Istanbul: An Istanbul court on Monday slapped world-renowned pianist Fazil Say with a 10-month suspended jail term for blasphemy, the latest in a series of cases to raise eyebrows about Turkey’s dismal record on freedom of speech.
The court handed down the sentence after finding Say guilty of “insulting religious values of a part of the population” in a series of tweets that critics said insulted Islam and Muslims. The pianist was not present in court during the sentencing.
The court ordered a “supervised release” for Say, meaning that he would be free as long as he did not commit a similar crime within five years.
The sentence was reduced from 12 months due to good behaviour in court.
“We reject the charges against us but the decision is the court’s,” the musician’s lawyer Meltem Akyol told the court.
“We believe that there is no intentional act of denigration or mockery” in Say’s tweets, she said.
Say has accused the AKP, the ruling Justice and Development Party, of being behind the case against him.
Say, an atheist, has often criticised the Islamist-rooted party, accusing it of having a secret agenda to promote conservative values in Turkey.
The 43-year-old virtuoso, who has played with the philharmonic orchestras of Berlin, New York, Tokyo and Israel, was charged with inciting religious hatred and insulting Islamic values in a series of tweets.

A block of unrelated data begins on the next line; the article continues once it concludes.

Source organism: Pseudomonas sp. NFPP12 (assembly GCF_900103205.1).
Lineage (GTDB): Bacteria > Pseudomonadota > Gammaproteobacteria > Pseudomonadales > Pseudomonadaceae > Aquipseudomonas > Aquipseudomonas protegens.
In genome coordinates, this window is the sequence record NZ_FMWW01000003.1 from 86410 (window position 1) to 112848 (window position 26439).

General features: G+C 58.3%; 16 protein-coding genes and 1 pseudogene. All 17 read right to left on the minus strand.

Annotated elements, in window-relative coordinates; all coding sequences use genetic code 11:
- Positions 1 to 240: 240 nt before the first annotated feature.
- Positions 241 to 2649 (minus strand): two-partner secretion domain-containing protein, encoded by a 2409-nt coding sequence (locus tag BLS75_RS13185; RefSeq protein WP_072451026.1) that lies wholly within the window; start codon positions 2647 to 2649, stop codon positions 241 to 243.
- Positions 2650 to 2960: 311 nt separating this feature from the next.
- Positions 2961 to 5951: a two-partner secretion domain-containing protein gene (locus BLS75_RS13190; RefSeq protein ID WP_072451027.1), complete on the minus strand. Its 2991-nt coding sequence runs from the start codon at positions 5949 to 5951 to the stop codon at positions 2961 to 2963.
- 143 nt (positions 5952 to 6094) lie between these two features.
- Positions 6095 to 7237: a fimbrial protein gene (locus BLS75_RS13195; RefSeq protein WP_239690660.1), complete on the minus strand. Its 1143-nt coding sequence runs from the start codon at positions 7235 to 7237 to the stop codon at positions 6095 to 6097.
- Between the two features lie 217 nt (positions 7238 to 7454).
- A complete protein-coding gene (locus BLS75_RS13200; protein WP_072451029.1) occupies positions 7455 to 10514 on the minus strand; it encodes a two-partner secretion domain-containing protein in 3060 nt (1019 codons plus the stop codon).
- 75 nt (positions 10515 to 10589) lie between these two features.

The charges relate to tweets from April last year, including one where he said: “I am not sure if you have also realised it, but all the...low-lives, buffoons, thieves, jesters, they are all Allahists.”
He had faced a maximum sentence of 18 months.
The case stoked fears of growing restrictions on freedom of expression in a country which has long sought to join the European Union.
Amnesty International said in a report last month that “freedom of expression is under attack in Turkey,” calling for legislative reforms to bring “abuses to an end”.
Dozens of journalists are in detention in Turkey, as well as lawyers, politicians and lawmakers - most of them accused of plotting against the government or having links with the outlawed Kurdish rebel movement the Kurdistan Workers’ Party (PKK).
Critics accuse Prime Minister Recep Tayyip Erdogan’s government of using courts to silence dissenting voices.
Since coming to power in 2002, Erdogan has also sought to diminish the power of Turkey’s military, the self-appointed guardian of the secular state which has carried out four coups over half a century.
In September, more than 300 retired and active military officers were sentenced to jail for plotting to topple Erdogan’s government and hundreds more are still behind bars awaiting trial.